Following our editorial “RAAF caught firing blanks at live-fire range practice“, CONTACT fan John Clarkson was prompted to tell us a story of why the RAAF was forced to stop shooting practice torpedos at real US Navy submarines.
John says – Good afternoon Brian, I always enjoy your ‘Contact’ newsletters, as they contain both up-to-date news as well as a few nostalgic stories.
Your article about the RAAF firing a ‘blank’ Harpoon missile brought back memories from my days with the Orion squadrons.
I have always said 492SQN, which served both 10SQN and 11SQN, was the best squadron I had seen since active service.
Be aware that this event happened quite some time before I arrived at the Orion squadron, probably in the mid 1970s. I arrived at the squadron in September 1978 and reluctantly left in January 1980. So, it was probably about mid 1970s.
Anyway, the following story was gained from other armourers who were present at the time.
Our RAAF Orion squadrons participated in many ‘RIMPAC’ exercises from the US Navy base at Barber’s Point, Hawaii.
In times gone by, we carried anti-submarine torpedoes which were fitted with electronic heads instead of the HE warheads.
To explain – when using the electronic head against a friendly submarine, the HE warhead would be removed and a head of exactly the same size was fitted.
This practice head contained sufficient electronics to track and record every movement of the torpedo from its time of release until the batteries ran out.
These records were of enormous help to aircrews and naval people alike to see just how accurate the torpedo was.
So, when the torpedo is released into the water and the sonar tracking system begins to operate, thereby steering the torpedo to its target (the submarine), all the tracking and speed mechanisms operate normally, as if it was a real target and a real torpedo – UNTIL – what is termed the ‘Last Turn’.
When armed with an HE warhead, at the ‘Last Turn, to align with the target, the steering is locked on to the target and the throttle is opened to full power – about 35 knots.
However, when a practice head is installed, the Last Turn instructions are reversed – meaning the torpedo will go at full throttle and speed just past the submarine.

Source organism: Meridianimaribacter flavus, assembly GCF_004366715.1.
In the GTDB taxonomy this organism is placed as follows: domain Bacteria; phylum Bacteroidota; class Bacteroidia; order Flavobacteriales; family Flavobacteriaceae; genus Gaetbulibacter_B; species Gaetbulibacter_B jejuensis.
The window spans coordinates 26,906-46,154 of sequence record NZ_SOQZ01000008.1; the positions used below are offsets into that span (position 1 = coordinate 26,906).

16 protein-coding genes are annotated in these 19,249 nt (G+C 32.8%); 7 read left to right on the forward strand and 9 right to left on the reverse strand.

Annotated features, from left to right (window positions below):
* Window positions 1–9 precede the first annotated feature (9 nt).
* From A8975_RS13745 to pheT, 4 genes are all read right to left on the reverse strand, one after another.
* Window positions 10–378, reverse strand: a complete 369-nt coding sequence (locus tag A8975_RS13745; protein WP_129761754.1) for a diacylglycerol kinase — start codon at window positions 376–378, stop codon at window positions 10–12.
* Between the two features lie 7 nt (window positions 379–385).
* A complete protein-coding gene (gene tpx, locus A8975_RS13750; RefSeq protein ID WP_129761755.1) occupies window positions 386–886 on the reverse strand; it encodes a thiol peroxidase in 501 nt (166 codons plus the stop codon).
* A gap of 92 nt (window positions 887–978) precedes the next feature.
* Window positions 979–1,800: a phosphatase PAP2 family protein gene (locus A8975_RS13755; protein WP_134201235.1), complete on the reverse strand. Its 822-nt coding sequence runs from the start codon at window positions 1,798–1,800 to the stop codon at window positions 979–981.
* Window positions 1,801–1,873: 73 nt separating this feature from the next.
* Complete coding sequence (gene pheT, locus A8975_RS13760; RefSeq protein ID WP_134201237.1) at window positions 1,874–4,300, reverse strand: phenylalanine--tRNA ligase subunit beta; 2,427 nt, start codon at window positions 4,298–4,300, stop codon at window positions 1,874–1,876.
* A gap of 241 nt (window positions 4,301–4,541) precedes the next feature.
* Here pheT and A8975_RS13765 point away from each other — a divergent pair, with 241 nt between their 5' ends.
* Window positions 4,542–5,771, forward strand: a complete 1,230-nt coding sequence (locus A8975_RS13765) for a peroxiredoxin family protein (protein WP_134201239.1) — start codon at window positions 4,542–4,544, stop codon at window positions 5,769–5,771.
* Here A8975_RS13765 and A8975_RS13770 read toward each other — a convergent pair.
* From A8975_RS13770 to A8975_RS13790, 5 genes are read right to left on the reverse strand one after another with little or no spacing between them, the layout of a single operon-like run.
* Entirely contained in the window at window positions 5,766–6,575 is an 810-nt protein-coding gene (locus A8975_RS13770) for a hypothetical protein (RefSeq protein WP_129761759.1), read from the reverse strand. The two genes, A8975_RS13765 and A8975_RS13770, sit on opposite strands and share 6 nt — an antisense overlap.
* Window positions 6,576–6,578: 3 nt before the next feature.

If the torpedo still has enough fuel, the torpedo will recover from its ‘near miss’ and the sonar tracking will continue seeking its target, and on each approach the last-turn reversal will cause it to just miss its target.
When the torpedo runs out of fuel, a number of lead weights, which are normally attached to the practice head to simulate the weight of an HE head are jettisoned and the now-buoyant torpedo comes to the surface.
A navy vessel comes and lifts the spent torpedo out of the water and the results are examined.
So, this is how we used to train against the US Navy on several occasions.
UNTIL – one year, on one of our torpedoes, the ‘Last Turn’ function failed!!
Yes this torpedo, which is about 14 inches in diameter, about 6 or 7 feet long (from memory), and weighs about 600 pounds, travels at about 35 knots, rams into the submarine a few feet forward of the propellers!!
Obviously, there is no explosion, but the torpedo recovers from this collision and continues to aim at its target, and once again the Last-Turn function fails and the torpedo rams into the submarine!
This would have been repeated until the torpedo ran out of fuel, but with continued ramming by the torpedo into its target, its aim begins to deteriorate and eventually on its final run to the target, the torpedo rams into the conning tower of the submarine and is stuck there!!
This means that the submarine must surface as it is now leaking like a sieve!
It was an embarrassing sight as a very large nuclear US Navy submarine was seen limping into Pearl Harbour on the surface with an Australian torpedo sticking out of the conning tower.
From that event onwards, we were never forgiven!!
When I went to Hawaii on a RIMPAC exercise in February 1980 – and yes we took several practice torpedoes – the US Navy supplied a number of unmanned ‘drone’ targets, which were driven under water near a firing range for us to aim our torpedoes at.
Never again were we allowed to fire a practice torpedo at a live US Navy submarine.
I’m not sure how they practice today, as I am describing a procedure of nearly 40 years ago.
I hope you get a chuckle out of this as we all did at the time.
EDITOR’S NOTE: There must be dozens of stories like this out there. I’ve heard more than a few myself.
If anyone else wants to share a yarn or two, please send to email@example.com
And please let us know if you want to remain anonymous or if you’re brave enough to stand by your tale, like John was.
BTW – the image is a digital composite by CONTACT.
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